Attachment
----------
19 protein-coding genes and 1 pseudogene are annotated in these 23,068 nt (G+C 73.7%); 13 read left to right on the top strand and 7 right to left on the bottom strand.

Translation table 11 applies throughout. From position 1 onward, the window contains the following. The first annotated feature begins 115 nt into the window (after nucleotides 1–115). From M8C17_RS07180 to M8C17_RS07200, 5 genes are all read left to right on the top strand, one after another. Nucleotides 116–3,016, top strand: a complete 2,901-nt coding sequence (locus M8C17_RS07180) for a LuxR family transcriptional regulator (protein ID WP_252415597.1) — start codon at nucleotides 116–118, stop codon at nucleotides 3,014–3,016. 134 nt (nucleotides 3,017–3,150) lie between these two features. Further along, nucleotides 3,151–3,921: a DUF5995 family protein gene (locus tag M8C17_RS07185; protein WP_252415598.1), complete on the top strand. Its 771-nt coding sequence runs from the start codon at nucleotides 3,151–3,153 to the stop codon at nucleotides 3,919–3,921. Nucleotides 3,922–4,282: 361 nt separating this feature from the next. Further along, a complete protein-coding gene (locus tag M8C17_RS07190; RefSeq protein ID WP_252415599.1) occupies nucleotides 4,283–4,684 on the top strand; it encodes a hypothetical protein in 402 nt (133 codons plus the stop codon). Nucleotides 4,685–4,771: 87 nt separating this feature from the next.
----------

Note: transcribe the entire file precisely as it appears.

19 protein-coding genes and 1 pseudogene are annotated in these 23,068 nt (G+C 73.7%); 13 read left to right on the top strand and 7 right to left on the bottom strand.

Translation table 11 applies throughout. From position 1 onward, the window contains the following. The first annotated feature begins 115 nt into the window (after nucleotides 1–115). From M8C17_RS07180 to M8C17_RS07200, 5 genes are all read left to right on the top strand, one after another. Nucleotides 116–3,016, top strand: a complete 2,901-nt coding sequence (locus M8C17_RS07180) for a LuxR family transcriptional regulator (protein ID WP_252415597.1) — start codon at nucleotides 116–118, stop codon at nucleotides 3,014–3,016. 134 nt (nucleotides 3,017–3,150) lie between these two features. Further along, nucleotides 3,151–3,921: a DUF5995 family protein gene (locus tag M8C17_RS07185; protein WP_252415598.1), complete on the top strand. Its 771-nt coding sequence runs from the start codon at nucleotides 3,151–3,153 to the stop codon at nucleotides 3,919–3,921. Nucleotides 3,922–4,282: 361 nt separating this feature from the next. Further along, a complete protein-coding gene (locus tag M8C17_RS07190; RefSeq protein ID WP_252415599.1) occupies nucleotides 4,283–4,684 on the top strand; it encodes a hypothetical protein in 402 nt (133 codons plus the stop codon). Nucleotides 4,685–4,771: 87 nt separating this feature from the next.